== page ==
Trying to understand scripting


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stanorchit
stanorchit
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I've been looking at scripting recently for a specific reason.  I can make Reflect do a backup, but I'm in no way an expert with it, so am a little fuzzy on how scripting works.  My specific need right now is that I have an off-site backup set to run a full image backup the first Sunday of every month with differentials on the other days.  The differentials work fine, but the full often fails with an unexpected network error.  I found that if I start a ping to the off-site NAS that's storing these image backups, the full finishes successfully.  Without the ping it's hit or miss and often miss.  So, what I though I would do is figure a way to start a continuous ping prior to the full image backup starting and then ending the ping on completion.  Looks like scripting is the only way to do this, but I'm fuzzy on exactly how to go about this.

Based on what I'm reading, I right click the definition file and then generate the desired script.  If I'm not mistaken, I take the generated script and add my ping command(s) to the script and then run the script using Task Manager.  Am I way out in left field on this?
jphughan
jphughan
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You’re definitely not way out in left field. Yes, you would have Reflect generate a script in the language of your choice and then customize it to include a ping command. As to how you run the script, Task Manager doesn’t run applications. You might have meant Task Scheduler. You can do that if you want to set up schedules manually, but the easier approach is to just generate the script and then set up schedules in Reflect. A Reflect-generated script will appear in the Scripts tab within Reflect itself, and from there you’d right-click it and click Schedule, then set up schedules as you would on a definition file. (You would want to REMOVE schedules associated with the definition file at this stage.) Reflect will handle creating the scheduled tasks, and since they will now call the script rather than directly call Reflect, those scheduled executions will do everything else in your script too, not just run Reflect.

The trick in your case is that you want to start a continuous ping and then have it continue running while Reflect runs. The typical setup for a script is that it does something and waits for that something to complete before proceeding down the rest of the script. So in your case you’d need to implement a design that doesn’t do that. If you use PowerShell, the “Start-Process” cmdlet includes a “-NoWait” parameter for exactly this sort of situation. So you could use that to call a ping and have the script continue on without waiting for that started process to exit, as it normally would. Another option specific to PowerShell is to use the “&” character, which you place immediately before the command line syntax appropriate for an external application. In a somewhat strange quirk, when an application is called using that “&” operator, PowerShell defaults to NOT waiting for it to exit. And the syntax is easier (though it’s less flexible/powerful than Start-Process). The part I’m actually not sure about is whether the continuous ping will stop after the entire script completes and exits. I can’t remember offhand and I’m not in a spot to test those two methods of calling external applications to see whether they’re forced to exit when the script wraps or whether they’d be left running indefinitely, which of course wouldn’t be ideal.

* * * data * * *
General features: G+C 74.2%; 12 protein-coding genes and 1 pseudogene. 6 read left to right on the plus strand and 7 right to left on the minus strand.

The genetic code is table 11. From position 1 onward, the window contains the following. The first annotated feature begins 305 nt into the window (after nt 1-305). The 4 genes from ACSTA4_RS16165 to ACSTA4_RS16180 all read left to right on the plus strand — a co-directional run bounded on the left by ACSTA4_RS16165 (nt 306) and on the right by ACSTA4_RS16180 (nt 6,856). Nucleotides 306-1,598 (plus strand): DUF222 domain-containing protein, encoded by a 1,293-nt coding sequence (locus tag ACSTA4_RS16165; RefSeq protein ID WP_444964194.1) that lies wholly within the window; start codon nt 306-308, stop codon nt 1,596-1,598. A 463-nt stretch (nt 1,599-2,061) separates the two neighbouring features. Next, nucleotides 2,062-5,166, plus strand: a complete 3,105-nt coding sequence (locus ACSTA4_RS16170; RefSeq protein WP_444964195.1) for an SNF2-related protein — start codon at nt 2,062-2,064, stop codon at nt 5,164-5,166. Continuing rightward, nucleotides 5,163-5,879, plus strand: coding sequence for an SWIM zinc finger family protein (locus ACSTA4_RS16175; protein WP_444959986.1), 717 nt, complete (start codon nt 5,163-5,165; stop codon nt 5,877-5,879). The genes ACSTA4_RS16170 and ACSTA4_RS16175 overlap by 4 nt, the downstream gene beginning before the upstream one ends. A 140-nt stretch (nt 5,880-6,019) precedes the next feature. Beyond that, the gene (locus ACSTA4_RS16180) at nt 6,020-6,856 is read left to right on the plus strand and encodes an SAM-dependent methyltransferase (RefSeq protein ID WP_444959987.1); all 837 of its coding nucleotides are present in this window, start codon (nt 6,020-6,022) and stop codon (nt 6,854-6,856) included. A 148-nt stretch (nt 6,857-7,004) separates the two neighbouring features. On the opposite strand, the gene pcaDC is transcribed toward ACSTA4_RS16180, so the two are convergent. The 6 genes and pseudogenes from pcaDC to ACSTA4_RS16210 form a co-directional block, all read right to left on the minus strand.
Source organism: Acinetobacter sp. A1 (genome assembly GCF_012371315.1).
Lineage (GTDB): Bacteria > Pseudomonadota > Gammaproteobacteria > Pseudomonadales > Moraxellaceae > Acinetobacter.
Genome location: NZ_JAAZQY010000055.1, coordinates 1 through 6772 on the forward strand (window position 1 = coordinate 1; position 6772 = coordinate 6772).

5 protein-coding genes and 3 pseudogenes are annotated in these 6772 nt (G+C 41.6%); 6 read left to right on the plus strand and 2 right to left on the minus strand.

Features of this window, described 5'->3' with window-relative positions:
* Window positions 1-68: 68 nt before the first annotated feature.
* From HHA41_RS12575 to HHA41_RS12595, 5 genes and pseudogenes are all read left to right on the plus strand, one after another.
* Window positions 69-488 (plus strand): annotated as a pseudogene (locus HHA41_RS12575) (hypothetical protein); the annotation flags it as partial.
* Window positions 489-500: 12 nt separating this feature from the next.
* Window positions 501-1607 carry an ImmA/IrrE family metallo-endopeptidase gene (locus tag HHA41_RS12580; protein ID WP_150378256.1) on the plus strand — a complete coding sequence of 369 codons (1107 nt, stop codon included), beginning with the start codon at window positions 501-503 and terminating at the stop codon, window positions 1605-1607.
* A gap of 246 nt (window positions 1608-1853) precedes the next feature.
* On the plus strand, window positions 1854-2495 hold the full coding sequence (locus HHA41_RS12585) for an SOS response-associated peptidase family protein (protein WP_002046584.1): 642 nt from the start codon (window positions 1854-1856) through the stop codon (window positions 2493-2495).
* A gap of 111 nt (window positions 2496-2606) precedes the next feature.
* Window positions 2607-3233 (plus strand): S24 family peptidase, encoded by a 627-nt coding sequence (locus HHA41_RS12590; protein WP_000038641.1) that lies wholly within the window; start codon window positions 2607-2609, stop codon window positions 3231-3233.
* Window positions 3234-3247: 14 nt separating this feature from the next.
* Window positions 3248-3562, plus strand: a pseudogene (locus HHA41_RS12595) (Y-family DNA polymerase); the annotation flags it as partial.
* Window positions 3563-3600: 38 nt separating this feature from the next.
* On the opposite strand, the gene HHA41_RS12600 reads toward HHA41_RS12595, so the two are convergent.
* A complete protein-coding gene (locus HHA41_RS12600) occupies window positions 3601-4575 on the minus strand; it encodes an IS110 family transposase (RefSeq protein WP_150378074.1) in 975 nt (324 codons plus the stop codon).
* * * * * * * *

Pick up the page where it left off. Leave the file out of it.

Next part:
Edited 23 March 2023 5:10 PM by jphughan
stanorchit
stanorchit
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Thank you very much for the informational response!  In a couple paragraphs you've been more helpful than all the other stuff I've read on the subject.  Much appreciated!

BTW, I did mean to say Task Scheduler.
jphughan
jphughan
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Happy to help, and best of luck with your script! Smile

jphughan
jphughan
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I realized I need to make a correction, and I also have another pointer that will likely solve the issue I alluded to at the end of my original post.

First, Start-Process defaults to NOT waiting for a process to exit before proceeding. There's a "-Wait" parameter when that's desired. So in your case, the default is fine. But Start-Process also has a "-PassThru" parameter that will capture details of the started process into a variable. For example, suppose you run:
$MyPing = Start-Process Notepad -PassThru

That $a variable will have properties about the started process, including its Process ID. And that variable can then later be fed to a different cmdlet called...Stop-Process!  So you can start the process before Reflect runs, and then at the end of your script write:
Stop-Process $MyPing

That will kill off that process before the script exits.

You'll likely need to use the FilePath and ArgumentList parameters of Start-Process for your purposes rather than my simplified example, but you get the idea.  There are also PowerShell-native cmdlets for pinging, and there are ways to have a ping run until another process completes, such as a Do/Until loop, but if you already know command line syntax, then the above is a perfectly reasonable method of accomplishing your goal without delving more into PowerShell.

Edited 23 March 2023 5:24 PM by jphughan
stanorchit
stanorchit
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Again, much appreciated!
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